This is in contrast to Western Europe, where the market price has to be paid on all consumption. I have a German friend who pays a flat rate for gas of 600 euros a month, which is a fifth of the average income there. Nevertheless, everyone here in Hungary is now calculating whether they come within the average consumption, or what they can do to come within it. Some people heat with electricity, and there are still unclear questions. In fact, there are also quite a few figures that are probably not based on reality, showing how much people will have to pay. Is it yet clear exactly what all this will look like?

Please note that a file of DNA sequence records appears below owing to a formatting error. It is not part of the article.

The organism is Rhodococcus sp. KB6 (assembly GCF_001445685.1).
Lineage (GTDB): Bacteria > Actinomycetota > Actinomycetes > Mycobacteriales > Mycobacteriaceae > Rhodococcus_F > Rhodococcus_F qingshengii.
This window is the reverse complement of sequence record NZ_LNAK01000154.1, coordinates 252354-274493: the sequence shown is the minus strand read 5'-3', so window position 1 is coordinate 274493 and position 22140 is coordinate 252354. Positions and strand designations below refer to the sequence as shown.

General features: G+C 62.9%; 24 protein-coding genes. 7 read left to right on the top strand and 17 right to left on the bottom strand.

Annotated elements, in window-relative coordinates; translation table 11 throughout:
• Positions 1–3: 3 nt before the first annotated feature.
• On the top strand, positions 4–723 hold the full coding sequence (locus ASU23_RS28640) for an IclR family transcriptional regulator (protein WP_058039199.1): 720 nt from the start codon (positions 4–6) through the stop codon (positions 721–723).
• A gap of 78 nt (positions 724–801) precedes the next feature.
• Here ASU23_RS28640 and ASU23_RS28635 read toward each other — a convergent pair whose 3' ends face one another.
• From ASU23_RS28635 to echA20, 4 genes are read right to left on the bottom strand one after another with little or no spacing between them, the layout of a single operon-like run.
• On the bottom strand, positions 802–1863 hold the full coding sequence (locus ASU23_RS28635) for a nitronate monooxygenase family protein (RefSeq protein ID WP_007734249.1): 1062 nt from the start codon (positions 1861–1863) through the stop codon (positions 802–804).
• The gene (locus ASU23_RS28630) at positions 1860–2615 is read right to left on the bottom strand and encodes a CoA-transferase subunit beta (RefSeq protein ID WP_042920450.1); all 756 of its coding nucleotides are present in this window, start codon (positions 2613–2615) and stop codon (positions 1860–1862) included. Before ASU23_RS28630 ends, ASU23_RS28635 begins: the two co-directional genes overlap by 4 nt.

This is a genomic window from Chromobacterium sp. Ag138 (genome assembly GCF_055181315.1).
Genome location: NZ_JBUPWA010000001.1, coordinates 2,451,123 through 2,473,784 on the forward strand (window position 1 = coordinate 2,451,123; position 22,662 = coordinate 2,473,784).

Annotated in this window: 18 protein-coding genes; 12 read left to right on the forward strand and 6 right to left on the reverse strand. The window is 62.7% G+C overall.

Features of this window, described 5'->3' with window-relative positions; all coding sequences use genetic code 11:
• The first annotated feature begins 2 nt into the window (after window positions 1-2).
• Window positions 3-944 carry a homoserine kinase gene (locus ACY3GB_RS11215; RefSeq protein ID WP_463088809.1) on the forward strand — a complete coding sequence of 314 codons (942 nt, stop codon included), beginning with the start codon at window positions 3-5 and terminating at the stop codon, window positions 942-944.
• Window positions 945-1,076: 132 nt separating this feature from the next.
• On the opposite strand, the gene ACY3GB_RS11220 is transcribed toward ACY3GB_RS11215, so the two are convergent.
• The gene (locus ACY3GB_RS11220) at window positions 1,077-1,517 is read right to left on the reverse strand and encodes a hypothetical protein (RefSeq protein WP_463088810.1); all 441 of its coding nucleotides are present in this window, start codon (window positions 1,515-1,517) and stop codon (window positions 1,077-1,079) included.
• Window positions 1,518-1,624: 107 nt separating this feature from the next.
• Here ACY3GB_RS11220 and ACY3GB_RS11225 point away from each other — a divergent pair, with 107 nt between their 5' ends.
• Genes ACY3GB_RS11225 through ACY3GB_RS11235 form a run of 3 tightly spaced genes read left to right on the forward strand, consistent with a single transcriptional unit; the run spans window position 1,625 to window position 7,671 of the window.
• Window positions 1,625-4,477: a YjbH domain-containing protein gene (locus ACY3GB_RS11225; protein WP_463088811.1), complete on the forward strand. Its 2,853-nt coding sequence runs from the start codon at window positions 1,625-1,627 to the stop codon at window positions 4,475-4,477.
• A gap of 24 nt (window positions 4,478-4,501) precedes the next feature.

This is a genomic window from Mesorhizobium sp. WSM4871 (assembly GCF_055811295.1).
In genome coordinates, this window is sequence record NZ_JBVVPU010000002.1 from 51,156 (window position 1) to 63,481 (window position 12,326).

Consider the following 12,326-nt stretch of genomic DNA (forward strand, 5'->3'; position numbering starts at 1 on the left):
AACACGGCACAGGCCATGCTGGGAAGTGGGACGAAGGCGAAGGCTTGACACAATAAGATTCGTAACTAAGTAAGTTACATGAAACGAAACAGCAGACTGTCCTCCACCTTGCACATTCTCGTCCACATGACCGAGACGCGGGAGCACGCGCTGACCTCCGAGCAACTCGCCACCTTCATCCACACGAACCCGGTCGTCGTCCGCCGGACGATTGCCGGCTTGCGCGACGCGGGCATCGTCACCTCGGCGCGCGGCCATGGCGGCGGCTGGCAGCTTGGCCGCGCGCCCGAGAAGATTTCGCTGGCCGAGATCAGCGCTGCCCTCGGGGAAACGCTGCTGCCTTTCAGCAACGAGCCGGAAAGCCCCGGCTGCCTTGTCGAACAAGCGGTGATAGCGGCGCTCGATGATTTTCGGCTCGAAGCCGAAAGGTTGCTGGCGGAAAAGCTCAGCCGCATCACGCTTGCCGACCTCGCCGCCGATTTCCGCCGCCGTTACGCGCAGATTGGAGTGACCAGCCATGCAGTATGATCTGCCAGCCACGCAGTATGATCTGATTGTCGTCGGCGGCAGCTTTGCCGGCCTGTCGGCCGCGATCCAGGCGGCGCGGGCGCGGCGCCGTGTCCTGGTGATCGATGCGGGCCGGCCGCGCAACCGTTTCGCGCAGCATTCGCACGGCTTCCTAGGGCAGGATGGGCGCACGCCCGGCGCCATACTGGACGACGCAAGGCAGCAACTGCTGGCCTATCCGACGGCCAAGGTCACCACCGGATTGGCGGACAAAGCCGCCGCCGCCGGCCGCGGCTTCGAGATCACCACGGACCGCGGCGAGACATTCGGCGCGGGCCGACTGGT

The Government made its decision based on accurate figures. I can tell you that the average monthly consumption in Hungary is 210 kWh per month for electricity and 144 cubic metres per month for natural gas. This means that about three quarters of households fall into this category. Hungary is in a more difficult position than the richer Western countries, because although it’s true that there are no reductions in household energy charges over there and so they pay the full price, the full price of energy represents a smaller proportion of their salaries than it does in Hungary. So if people here too were to earn, say, 6,000 euros, and one sixth of that were to go on energy, it wouldn’t be pleasant, but it would be bearable. But for many families in Hungary utility bills take not one sixth of their income but one third – or sometimes even half. This is why it was necessary to introduce the policy of reductions in utility charges. The policy of reducing utility bills needs to be introduced in countries like Hungary, where an excessive proportion of people’s incomes is eaten up by utility bills, leaving little money for other family expenses. This is why families must be protected. The Left has never agreed with this. This is a big debate from around 2012, when the Left said that we shouldn’t do this, but that we should do the same as Western Europe, with everyone paying the full price of the energy they consume. This is a sensible economic position in general, and now it may even be valid in Western Europe; but in Hungary the consequences would be extremely serious, because it would push families into poverty. This is an old argument between the Left and the Right in Hungary, which is why the Left has never supported it. We introduced the reductions in utility charges, for a long time we’ve been able to maintain them for the whole population, now we can defend them for average consumption, and we want to continue this policy. We want to defend the reductions in utility charges.